There are lots of ways to whittle away at our carbon totals, it’s all achievable and doesn’t mean a life of sackcloth and ashes. Mike Berners-Lee’s carbon footprint listing throws up some surprising calculations, the increased carbon footprint of baby vegetables versus their more knobbly grown-up relations, the high totals for rice, the importance of eating in season and what staggered me is the huge carbon footprint of cut flowers and the accumulated totals for an average Christmas. And that’s not to forget our last act – dying and the carbon footprint we leave as a legacy. It’s serious stuff but the author’s enthusiasm for his subject is most infectious, there is pleasure to be had in cutting down and changing our way of life, a view he most successfully conveys.
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This is the first book to work out the carbon footprint of (nearly) everything, from a cup of tea and a bottle of wine through to skiing holidays and volcano eruptions. We always hear the same old green advice...fly less, turn the thermostat down, drive a hybrid car. But what about all the other things we buy and do? Part green-lifestyle guide, part popular science book, How Bad Are Bananas? is the first book to provide the facts we need to make carbon-savvy purchases and lifestyle decisions. It also helps put things into perspective with entries for the big things (bushfires, volcanic eruptions and the Iraq war) as well as the little things (newspapers, sending a letter, a pint of beer). This book is packed full of surprises - a plastic bag has the smallest footprint of any item listed, while a block of cheese is fairly bad news for the climate - and continuously informs, delights and engages the reader.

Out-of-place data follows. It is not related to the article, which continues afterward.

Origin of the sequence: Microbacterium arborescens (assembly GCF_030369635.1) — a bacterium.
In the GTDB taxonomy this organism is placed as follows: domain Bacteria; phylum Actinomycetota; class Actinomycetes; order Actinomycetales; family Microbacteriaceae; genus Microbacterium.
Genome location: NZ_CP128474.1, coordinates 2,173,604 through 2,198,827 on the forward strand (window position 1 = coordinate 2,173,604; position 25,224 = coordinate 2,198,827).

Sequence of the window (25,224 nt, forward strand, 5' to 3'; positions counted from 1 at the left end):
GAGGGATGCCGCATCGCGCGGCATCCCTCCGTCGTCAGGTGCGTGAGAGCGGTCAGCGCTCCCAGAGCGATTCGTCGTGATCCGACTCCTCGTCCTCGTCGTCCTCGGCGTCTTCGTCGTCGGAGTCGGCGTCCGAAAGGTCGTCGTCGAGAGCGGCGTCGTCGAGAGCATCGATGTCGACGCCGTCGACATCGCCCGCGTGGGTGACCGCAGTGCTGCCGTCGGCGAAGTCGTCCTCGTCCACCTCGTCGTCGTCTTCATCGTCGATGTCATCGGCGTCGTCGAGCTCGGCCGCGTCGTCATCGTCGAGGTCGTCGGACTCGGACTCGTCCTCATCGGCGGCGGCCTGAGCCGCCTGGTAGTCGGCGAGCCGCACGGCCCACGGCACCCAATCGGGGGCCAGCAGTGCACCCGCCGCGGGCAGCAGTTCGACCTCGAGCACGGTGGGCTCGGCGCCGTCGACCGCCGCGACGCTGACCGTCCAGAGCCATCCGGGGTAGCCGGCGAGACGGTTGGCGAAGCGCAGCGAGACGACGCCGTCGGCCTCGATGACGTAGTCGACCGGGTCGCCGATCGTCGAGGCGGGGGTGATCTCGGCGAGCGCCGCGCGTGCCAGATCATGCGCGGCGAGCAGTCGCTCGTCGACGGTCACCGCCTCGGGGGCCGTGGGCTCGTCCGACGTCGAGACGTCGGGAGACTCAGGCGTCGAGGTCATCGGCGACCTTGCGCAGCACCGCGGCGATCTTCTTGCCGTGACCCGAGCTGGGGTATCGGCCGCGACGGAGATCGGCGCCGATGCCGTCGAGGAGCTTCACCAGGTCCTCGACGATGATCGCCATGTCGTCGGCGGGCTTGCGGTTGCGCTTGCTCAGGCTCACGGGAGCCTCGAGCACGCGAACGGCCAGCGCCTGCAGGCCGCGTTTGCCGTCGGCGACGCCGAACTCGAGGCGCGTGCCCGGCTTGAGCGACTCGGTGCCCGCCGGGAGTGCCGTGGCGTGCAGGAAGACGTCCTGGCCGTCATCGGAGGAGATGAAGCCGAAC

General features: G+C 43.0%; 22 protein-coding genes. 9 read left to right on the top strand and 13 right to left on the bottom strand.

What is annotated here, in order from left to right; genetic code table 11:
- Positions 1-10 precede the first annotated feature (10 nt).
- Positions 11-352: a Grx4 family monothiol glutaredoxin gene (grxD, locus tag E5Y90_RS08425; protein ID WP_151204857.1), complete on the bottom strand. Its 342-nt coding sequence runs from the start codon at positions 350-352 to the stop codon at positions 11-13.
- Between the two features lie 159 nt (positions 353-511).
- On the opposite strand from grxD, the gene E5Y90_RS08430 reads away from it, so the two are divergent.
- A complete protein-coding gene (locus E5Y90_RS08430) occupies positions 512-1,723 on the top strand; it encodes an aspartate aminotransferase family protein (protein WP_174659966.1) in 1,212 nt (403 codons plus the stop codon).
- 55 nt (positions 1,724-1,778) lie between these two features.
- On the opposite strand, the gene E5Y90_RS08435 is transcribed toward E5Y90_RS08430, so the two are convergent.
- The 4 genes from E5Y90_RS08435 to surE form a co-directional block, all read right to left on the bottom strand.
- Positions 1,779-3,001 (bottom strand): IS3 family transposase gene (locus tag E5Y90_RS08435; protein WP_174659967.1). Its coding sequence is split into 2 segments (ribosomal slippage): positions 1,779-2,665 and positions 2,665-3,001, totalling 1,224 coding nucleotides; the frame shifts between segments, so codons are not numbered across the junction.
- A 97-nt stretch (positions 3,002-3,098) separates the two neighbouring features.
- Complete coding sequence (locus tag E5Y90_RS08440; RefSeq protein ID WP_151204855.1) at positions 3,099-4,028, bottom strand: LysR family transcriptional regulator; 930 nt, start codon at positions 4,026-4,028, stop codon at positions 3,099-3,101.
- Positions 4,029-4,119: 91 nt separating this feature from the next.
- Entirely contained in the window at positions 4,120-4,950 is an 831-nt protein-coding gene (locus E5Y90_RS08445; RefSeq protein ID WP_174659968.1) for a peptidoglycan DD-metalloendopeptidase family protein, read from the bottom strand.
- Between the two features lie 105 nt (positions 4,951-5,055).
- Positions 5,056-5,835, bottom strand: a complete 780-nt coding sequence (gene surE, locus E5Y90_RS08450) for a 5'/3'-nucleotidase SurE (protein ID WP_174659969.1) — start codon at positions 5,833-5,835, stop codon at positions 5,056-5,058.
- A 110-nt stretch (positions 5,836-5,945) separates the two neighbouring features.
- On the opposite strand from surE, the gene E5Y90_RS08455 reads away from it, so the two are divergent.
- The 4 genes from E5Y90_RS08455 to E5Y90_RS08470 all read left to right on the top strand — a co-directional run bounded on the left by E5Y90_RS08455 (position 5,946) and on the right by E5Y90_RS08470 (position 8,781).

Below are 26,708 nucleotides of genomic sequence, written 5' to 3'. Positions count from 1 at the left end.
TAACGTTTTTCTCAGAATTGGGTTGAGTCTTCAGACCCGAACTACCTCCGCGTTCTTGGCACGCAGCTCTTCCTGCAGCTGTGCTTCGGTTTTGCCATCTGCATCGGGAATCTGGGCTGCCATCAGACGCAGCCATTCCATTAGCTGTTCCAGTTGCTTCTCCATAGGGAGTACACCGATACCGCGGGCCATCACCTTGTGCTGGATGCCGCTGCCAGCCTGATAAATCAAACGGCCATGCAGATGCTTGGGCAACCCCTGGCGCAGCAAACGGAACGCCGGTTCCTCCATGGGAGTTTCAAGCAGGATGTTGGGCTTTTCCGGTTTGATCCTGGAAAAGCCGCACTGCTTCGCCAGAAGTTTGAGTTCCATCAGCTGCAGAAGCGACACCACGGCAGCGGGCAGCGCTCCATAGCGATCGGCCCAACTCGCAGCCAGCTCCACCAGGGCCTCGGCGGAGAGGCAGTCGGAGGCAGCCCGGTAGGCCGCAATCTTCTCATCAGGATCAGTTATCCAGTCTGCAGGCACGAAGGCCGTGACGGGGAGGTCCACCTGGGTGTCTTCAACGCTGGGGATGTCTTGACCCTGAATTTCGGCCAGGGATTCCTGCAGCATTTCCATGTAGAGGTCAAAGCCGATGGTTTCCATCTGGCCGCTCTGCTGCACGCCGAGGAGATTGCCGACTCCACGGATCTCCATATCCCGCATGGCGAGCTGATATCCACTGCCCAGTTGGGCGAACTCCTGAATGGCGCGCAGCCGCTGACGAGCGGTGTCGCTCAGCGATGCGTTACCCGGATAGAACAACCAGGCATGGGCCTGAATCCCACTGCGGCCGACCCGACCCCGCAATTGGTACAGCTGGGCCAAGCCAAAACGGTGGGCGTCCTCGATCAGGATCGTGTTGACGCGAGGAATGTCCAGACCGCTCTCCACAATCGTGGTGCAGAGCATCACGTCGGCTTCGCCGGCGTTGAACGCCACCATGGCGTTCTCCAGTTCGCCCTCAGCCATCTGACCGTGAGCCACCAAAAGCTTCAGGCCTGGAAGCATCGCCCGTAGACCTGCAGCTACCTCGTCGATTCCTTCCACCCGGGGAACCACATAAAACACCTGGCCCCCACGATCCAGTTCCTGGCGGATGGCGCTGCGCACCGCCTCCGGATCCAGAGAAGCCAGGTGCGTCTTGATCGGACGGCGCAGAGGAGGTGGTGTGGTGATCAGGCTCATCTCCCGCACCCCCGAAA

This book attempts to fill some of the knowledge gap preventing the ecologically aware from being truly ‘green’. What is a carbon footprint and what makes it larger or smaller? What are the environmental consequences of sending an email, leaving the TV on standby, or eating a steak? Answers to these questions and many more are set out in accessible form with lots of suggestions for how the average human being can make sensible choices to reduce his or her own negative impact on the planet.
Publication date: 13/05/2010
Publisher: Green Profile an imprint of Profile Books Ltd
|Publication date:||13th May 2010|
|Publisher:||Green Profile an imprint of Profile Books Ltd|
|Genres:||eBook Favourites, The Real World,|
|Categories:||The environment, Green lifestyle & self-sufficiency, Popular science,|
Mike Berners-Lee is the founding director of an associate company of Lancaster University which specialises in organisational responses to climate change.More About Mike Berners-Lee